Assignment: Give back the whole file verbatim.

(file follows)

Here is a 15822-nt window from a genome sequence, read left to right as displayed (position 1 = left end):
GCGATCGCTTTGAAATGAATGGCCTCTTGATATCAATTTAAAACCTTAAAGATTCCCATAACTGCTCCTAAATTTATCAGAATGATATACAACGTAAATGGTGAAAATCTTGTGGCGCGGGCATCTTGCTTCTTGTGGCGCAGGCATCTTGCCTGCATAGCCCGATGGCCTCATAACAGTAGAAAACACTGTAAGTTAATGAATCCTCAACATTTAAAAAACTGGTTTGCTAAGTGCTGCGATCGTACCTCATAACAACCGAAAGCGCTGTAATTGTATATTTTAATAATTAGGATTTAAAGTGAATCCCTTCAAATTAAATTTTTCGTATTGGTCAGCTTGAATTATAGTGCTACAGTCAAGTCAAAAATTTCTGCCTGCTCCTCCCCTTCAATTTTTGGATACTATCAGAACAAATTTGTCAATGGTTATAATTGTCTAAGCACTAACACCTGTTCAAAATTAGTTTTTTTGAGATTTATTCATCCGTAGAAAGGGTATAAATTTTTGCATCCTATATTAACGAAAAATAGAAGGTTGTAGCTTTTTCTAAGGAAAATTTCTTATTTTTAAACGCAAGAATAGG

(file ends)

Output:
Here is a 15822-nt window from a genome sequence, read left to right as displayed (position 1 = left end):
GCGATCGCTTTGAAATGAATGGCCTCTTGATATCAATTTAAAACCTTAAAGATTCCCATAACTGCTCCTAAATTTATCAGAATGATATACAACGTAAATGGTGAAAATCTTGTGGCGCGGGCATCTTGCTTCTTGTGGCGCAGGCATCTTGCCTGCATAGCCCGATGGCCTCATAACAGTAGAAAACACTGTAAGTTAATGAATCCTCAACATTTAAAAAACTGGTTTGCTAAGTGCTGCGATCGTACCTCATAACAACCGAAAGCGCTGTAATTGTATATTTTAATAATTAGGATTTAAAGTGAATCCCTTCAAATTAAATTTTTCGTATTGGTCAGCTTGAATTATAGTGCTACAGTCAAGTCAAAAATTTCTGCCTGCTCCTCCCCTTCAATTTTTGGATACTATCAGAACAAATTTGTCAATGGTTATAATTGTCTAAGCACTAACACCTGTTCAAAATTAGTTTTTTTGAGATTTATTCATCCGTAGAAAGGGTATAAATTTTTGCATCCTATATTAACGAAAAATAGAAGGTTGTAGCTTTTTCTAAGGAAAATTTCTTATTTTTAAACGCAAGAATAGG